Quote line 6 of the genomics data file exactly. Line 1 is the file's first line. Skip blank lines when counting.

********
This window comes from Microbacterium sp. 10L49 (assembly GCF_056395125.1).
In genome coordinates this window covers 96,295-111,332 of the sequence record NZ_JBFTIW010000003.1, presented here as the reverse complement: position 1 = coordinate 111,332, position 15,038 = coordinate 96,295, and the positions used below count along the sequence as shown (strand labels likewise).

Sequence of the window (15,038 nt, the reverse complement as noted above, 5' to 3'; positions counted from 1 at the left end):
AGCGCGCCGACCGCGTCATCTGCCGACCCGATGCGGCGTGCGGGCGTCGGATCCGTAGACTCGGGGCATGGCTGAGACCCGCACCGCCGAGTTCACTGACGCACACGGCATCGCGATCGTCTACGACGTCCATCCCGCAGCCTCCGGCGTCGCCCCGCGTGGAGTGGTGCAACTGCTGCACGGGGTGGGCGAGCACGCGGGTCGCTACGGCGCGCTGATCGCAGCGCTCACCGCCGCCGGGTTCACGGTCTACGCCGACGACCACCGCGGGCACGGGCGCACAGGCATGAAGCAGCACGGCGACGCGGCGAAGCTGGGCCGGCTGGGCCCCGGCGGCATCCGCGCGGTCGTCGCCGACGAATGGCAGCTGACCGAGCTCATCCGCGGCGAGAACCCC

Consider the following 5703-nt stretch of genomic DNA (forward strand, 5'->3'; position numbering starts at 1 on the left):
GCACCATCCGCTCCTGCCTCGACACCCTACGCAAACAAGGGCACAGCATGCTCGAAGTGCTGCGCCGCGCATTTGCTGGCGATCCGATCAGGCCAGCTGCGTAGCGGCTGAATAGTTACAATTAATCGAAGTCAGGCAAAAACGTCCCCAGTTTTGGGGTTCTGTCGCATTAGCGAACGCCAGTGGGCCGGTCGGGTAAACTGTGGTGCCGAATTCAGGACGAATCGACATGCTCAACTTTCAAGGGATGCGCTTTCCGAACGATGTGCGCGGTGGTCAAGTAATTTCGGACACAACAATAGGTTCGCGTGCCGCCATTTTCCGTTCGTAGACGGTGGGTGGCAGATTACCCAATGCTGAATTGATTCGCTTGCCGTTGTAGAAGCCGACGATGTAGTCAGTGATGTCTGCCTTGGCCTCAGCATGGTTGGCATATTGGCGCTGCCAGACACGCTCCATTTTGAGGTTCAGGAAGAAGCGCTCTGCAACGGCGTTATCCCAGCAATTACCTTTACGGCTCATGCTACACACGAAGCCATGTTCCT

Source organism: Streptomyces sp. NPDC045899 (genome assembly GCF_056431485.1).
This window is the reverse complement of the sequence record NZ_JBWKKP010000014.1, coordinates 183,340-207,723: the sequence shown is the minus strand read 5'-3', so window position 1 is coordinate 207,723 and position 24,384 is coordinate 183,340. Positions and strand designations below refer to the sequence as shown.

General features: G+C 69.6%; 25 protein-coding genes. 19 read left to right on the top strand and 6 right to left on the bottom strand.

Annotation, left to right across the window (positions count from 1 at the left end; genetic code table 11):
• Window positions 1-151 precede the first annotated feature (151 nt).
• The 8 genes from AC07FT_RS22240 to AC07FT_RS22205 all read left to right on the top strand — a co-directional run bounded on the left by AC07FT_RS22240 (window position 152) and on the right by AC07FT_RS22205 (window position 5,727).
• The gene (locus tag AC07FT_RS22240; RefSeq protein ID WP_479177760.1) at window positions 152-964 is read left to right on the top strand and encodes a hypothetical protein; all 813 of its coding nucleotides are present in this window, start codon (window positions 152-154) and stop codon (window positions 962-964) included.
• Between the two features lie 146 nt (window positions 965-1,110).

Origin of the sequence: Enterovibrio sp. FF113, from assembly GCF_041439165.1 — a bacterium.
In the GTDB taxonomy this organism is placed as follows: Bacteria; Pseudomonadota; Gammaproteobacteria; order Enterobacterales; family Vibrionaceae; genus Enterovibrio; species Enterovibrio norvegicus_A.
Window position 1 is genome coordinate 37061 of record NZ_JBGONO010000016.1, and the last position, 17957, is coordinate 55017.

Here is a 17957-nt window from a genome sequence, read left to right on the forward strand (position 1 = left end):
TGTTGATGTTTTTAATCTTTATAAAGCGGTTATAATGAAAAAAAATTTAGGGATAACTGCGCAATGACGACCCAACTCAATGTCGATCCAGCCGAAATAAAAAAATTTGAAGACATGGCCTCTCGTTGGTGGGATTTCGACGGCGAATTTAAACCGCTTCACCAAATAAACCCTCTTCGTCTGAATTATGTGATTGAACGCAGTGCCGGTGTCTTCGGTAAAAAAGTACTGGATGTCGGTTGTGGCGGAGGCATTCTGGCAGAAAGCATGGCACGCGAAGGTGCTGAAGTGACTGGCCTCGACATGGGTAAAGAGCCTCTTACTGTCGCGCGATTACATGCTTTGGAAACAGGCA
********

GCACCATCCGCTCCTGCCTCGACACCCTACGCAAACAAGGGCACAGCATGCTCGAAGTGCTGCGCCGCGCATTTGCTGGCGATCCGATCAGGCCAGCTGCGTAGCGGCTGAATAGTTACAATTAATCGAAGTCAGGCAAAAACGTCCCCAGTTTTGGGGTTCTGTCGCATTAGCGAACGCCAGTGGGCCGGTCGGGTAAACTGTGGTGCCGAATTCAGGACGAATCGACATGCTCAACTTTCAAGGGATGCGCTTTCCGAACGATGTGCGCGGTGGTCAAGTAATTTCGGACACAACAATAGGTTCGCGTGCCGCCATTTTCCGTTCGTAGACGGTGGGTGGCAGATTACCCAATGCTGAATTGATTCGCTTGCCGTTGTAGAAGCCGACGATGTAGTCAGTGATGTCTGCCTTGGCCTCAGCATGGTTGGCATATTGGCGCTGCCAGACACGCTCCATTTTGAGGTTCAGGAAGAAGCGCTCTGCAACGGCGTTATCCCAGCAATTACCTTTACGGCTCATGCTACACACGAAGCCATGTTCCT